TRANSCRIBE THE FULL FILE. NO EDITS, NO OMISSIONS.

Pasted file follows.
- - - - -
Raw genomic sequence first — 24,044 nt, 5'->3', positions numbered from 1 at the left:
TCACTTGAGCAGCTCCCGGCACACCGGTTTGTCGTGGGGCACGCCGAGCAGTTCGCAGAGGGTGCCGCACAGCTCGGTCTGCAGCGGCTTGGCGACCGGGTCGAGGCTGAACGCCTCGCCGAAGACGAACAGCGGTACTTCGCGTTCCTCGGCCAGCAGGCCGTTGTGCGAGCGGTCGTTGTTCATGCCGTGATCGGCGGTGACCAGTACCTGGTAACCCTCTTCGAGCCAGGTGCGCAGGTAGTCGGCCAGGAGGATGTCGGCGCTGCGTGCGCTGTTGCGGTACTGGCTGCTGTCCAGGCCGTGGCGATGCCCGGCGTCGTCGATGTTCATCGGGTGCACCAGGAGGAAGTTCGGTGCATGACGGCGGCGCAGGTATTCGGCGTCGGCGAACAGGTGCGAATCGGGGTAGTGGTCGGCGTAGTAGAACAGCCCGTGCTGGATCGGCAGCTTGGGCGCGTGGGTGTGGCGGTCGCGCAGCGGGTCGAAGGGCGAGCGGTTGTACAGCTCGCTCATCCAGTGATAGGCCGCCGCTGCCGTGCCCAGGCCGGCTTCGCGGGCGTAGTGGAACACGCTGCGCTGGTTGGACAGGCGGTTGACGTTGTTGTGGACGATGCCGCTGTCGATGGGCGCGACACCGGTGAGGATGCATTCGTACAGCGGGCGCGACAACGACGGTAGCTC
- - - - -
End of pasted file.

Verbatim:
Raw genomic sequence first — 24,044 nt, 5'->3', positions numbered from 1 at the left:
TCACTTGAGCAGCTCCCGGCACACCGGTTTGTCGTGGGGCACGCCGAGCAGTTCGCAGAGGGTGCCGCACAGCTCGGTCTGCAGCGGCTTGGCGACCGGGTCGAGGCTGAACGCCTCGCCGAAGACGAACAGCGGTACTTCGCGTTCCTCGGCCAGCAGGCCGTTGTGCGAGCGGTCGTTGTTCATGCCGTGATCGGCGGTGACCAGTACCTGGTAACCCTCTTCGAGCCAGGTGCGCAGGTAGTCGGCCAGGAGGATGTCGGCGCTGCGTGCGCTGTTGCGGTACTGGCTGCTGTCCAGGCCGTGGCGATGCCCGGCGTCGTCGATGTTCATCGGGTGCACCAGGAGGAAGTTCGGTGCATGACGGCGGCGCAGGTATTCGGCGTCGGCGAACAGGTGCGAATCGGGGTAGTGGTCGGCGTAGTAGAACAGCCCGTGCTGGATCGGCAGCTTGGGCGCGTGGGTGTGGCGGTCGCGCAGCGGGTCGAAGGGCGAGCGGTTGTACAGCTCGCTCATCCAGTGATAGGCCGCCGCTGCCGTGCCCAGGCCGGCTTCGCGGGCGTAGTGGAACACGCTGCGCTGGTTGGACAGGCGGTTGACGTTGTTGTGGACGATGCCGCTGTCGATGGGCGCGACACCGGTGAGGATGCATTCGTACAGCGGGCGCGACAACGACGGTAGCTC